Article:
A Special Interview with Heather Slavkin Corzo, New Director of the AFL-CIO Office of Investment

September 17, 2014

Heather Slavkin Corzo has been named the Director of the AFL-CIO Office of Investment, the department which gives workers a voice in capital markets by leading corporate governance shareholder initiatives and advocating legislative and regulatory reform.

 

In her previous role as Senior Legal and Policy Advisor for the Office of Investment, Corzo advocated for Wall Street reform in response to the 2008 financial crisis.

Corzo received her Juris Doctor from the Boston University School of Law in 2005 and was admitted to the Massachusetts Bar in the same year. She was also admitted to the Washington, D.C. Bar. 

 

Heather, tell us about how you first got involved in the labor movement.

First, I want to thank the Fund for the opportunity to share my views here. I am really excited about the opportunity to lead the Office of Investment and elevate the voices of working people on important matters related to the capital markets.

 

How I ended up in the labor movement is an interesting story. I went to law school hoping to use what I learned to become an activist and make the world more “fair” – I literally wrote my law school admissions essay about fairness. As graduation approached, however, I realized that I needed to find a well-paying job so that I could afford to pay down the mountain of student debt I had taken on to finance my education. So, I landed in the mutual fund industry.

 

After a short time, I realized that I was never going to be happy there. I left and went to work for a progressive organization promoting Democratic congressional candidates during the 2006 mid-term elections. Someone I met through that work introduced me to the folks at the AFL-CIO, and in January 2007 I began working as a researcher in the Office of Investment.

 

What makes AFL-CIO endorsed programs like the AFL-CIO Equity Index Fund so important?

Picking how to invest our retirement savings is a daunting task. We all want good returns, which means we need investments that perform well and charge low fees. At the same time, we shouldn’t have to sacrifice our values for financial returns. Because of the AFL-CIO Equity Index Fund and other AFL-CIO endorsed programs we don’t have to.  The Fund, for example, votes in line with the AFL-CIO Proxy Voting Guidelines 100 percent of the time. This means that investors don’t have to worry that their shares are being used to promote management policies to award CEOs excessive pay or support entrenched boards.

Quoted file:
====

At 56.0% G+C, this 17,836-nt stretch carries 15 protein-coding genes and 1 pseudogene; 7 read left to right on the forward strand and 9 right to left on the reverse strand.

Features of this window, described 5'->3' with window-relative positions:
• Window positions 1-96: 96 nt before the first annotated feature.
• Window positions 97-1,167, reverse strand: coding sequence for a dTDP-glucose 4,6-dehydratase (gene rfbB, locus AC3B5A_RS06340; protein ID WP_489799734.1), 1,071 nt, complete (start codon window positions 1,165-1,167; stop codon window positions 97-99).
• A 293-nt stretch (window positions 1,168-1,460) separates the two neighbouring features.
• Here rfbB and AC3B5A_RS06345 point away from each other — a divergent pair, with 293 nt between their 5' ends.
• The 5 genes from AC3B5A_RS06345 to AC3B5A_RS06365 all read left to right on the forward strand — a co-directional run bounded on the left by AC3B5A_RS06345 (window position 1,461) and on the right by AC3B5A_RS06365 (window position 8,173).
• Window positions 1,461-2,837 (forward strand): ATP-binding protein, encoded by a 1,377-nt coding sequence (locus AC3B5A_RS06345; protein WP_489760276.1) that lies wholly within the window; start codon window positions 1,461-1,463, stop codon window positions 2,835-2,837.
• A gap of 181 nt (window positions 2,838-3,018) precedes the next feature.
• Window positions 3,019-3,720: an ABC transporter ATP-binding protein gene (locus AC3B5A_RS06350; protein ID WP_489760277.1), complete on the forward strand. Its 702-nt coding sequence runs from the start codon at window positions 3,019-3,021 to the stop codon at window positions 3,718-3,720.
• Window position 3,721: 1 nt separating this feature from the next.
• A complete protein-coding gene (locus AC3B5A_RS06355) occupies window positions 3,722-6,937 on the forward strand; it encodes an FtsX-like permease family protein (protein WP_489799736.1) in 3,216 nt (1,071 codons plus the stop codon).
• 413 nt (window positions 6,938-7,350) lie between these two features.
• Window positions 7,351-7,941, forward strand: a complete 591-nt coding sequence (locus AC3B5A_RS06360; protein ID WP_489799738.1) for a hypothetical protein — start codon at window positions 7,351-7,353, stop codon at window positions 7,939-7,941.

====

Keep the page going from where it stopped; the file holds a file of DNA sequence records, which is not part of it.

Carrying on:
What can unions expect to see from the AFL-CIO Office of Investment in the near future?

The AFL-CIO Office of Investment has been doing a lot of work taking on companies where we have concerns about human rights violations and excessive executive compensation. At first these may seem like completely separate issues but really they’re two sides of the same coin – when a company is spending too much paying the people at the very top it ends up squeezing the workers and this can often result in abuses. We will be turning up the volume on that work.

 

We are also in the process of developing new campaigns, which I’m excited to tell you about in the coming months. So, stay tuned for that…

 

More and more unions now understand the importance of the concept of “investing in ourselves” and using pension dollars to advance our shared values. Why do you think the growth is happening, and what does the term “investing in ourselves” mean to you?

I think that the 2008 financial crisis and its aftermath served as a wake-up call to a lot of working people. Our faith in financial institutions and traditional investment funds was severely shaken, and rightfully so. And then, we watched as the stock market began to rebound and the top 1 percent just kept getting richer while the rest of us are still struggling to stay afloat.

 

In order for our economy to grow in a way that benefits working people, we need to invest in companies that hire American workers and behave like responsible members of society. That’s what “investing in ourselves” means to me – investing in the future of the American worker.

 

Courtesy of the AFL-CIO Equity Index Fund, July 2014 Newsletter

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